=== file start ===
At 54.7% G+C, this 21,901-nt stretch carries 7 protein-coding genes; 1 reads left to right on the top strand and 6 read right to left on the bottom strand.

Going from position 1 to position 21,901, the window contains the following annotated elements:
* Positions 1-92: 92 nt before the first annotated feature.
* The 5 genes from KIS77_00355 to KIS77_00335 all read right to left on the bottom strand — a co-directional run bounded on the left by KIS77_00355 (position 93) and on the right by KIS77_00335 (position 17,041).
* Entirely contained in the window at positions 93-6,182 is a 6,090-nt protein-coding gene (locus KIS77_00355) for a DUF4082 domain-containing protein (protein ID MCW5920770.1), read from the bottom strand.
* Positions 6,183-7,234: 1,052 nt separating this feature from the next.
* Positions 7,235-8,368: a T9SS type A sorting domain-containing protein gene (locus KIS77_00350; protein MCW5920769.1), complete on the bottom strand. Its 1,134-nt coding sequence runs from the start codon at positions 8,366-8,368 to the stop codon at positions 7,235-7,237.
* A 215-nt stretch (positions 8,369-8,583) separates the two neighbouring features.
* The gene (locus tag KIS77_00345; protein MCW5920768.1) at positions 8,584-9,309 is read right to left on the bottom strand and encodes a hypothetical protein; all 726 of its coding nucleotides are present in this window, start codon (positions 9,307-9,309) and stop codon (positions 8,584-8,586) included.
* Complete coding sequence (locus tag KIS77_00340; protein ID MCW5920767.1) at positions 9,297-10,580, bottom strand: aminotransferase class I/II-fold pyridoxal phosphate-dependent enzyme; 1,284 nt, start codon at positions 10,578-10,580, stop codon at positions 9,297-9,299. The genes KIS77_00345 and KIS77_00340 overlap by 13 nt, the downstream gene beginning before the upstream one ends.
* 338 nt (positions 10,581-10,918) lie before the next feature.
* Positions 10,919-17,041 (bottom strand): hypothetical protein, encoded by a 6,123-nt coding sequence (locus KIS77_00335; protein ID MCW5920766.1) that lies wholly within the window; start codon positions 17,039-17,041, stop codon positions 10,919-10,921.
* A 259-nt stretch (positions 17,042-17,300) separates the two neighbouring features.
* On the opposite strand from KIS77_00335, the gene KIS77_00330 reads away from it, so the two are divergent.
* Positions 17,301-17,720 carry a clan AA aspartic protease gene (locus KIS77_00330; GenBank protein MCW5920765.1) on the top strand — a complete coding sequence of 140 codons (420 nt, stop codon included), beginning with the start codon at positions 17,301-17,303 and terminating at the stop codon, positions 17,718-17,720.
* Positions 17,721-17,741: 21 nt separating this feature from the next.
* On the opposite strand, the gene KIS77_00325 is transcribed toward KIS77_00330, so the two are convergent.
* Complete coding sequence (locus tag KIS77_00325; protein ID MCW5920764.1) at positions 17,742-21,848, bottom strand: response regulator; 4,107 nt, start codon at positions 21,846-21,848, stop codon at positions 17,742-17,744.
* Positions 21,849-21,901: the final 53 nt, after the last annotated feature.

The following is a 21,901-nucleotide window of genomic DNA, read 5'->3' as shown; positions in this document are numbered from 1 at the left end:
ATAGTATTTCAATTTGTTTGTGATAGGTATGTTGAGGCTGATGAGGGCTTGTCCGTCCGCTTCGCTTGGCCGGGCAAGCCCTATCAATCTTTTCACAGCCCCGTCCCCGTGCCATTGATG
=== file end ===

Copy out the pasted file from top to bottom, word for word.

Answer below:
At 54.7% G+C, this 21,901-nt stretch carries 7 protein-coding genes; 1 reads left to right on the top strand and 6 read right to left on the bottom strand.

Going from position 1 to position 21,901, the window contains the following annotated elements:
* Positions 1-92: 92 nt before the first annotated feature.
* The 5 genes from KIS77_00355 to KIS77_00335 all read right to left on the bottom strand — a co-directional run bounded on the left by KIS77_00355 (position 93) and on the right by KIS77_00335 (position 17,041).
* Entirely contained in the window at positions 93-6,182 is a 6,090-nt protein-coding gene (locus KIS77_00355) for a DUF4082 domain-containing protein (protein ID MCW5920770.1), read from the bottom strand.
* Positions 6,183-7,234: 1,052 nt separating this feature from the next.
* Positions 7,235-8,368: a T9SS type A sorting domain-containing protein gene (locus KIS77_00350; protein MCW5920769.1), complete on the bottom strand. Its 1,134-nt coding sequence runs from the start codon at positions 8,366-8,368 to the stop codon at positions 7,235-7,237.
* A 215-nt stretch (positions 8,369-8,583) separates the two neighbouring features.
* The gene (locus tag KIS77_00345; protein MCW5920768.1) at positions 8,584-9,309 is read right to left on the bottom strand and encodes a hypothetical protein; all 726 of its coding nucleotides are present in this window, start codon (positions 9,307-9,309) and stop codon (positions 8,584-8,586) included.
* Complete coding sequence (locus tag KIS77_00340; protein ID MCW5920767.1) at positions 9,297-10,580, bottom strand: aminotransferase class I/II-fold pyridoxal phosphate-dependent enzyme; 1,284 nt, start codon at positions 10,578-10,580, stop codon at positions 9,297-9,299. The genes KIS77_00345 and KIS77_00340 overlap by 13 nt, the downstream gene beginning before the upstream one ends.
* 338 nt (positions 10,581-10,918) lie before the next feature.
* Positions 10,919-17,041 (bottom strand): hypothetical protein, encoded by a 6,123-nt coding sequence (locus KIS77_00335; protein ID MCW5920766.1) that lies wholly within the window; start codon positions 17,039-17,041, stop codon positions 10,919-10,921.
* A 259-nt stretch (positions 17,042-17,300) separates the two neighbouring features.
* On the opposite strand from KIS77_00335, the gene KIS77_00330 reads away from it, so the two are divergent.
* Positions 17,301-17,720 carry a clan AA aspartic protease gene (locus KIS77_00330; GenBank protein MCW5920765.1) on the top strand — a complete coding sequence of 140 codons (420 nt, stop codon included), beginning with the start codon at positions 17,301-17,303 and terminating at the stop codon, positions 17,718-17,720.
* Positions 17,721-17,741: 21 nt separating this feature from the next.
* On the opposite strand, the gene KIS77_00325 is transcribed toward KIS77_00330, so the two are convergent.
* Complete coding sequence (locus tag KIS77_00325; protein ID MCW5920764.1) at positions 17,742-21,848, bottom strand: response regulator; 4,107 nt, start codon at positions 21,846-21,848, stop codon at positions 17,742-17,744.
* Positions 21,849-21,901: the final 53 nt, after the last annotated feature.

The following is a 21,901-nucleotide window of genomic DNA, read 5'->3' as shown; positions in this document are numbered from 1 at the left end:
ATAGTATTTCAATTTGTTTGTGATAGGTATGTTGAGGCTGATGAGGGCTTGTCCGTCCGCTTCGCTTGGCCGGGCAAGCCCTATCAATCTTTTCACAGCCCCGTCCCCGTGCCATTGATG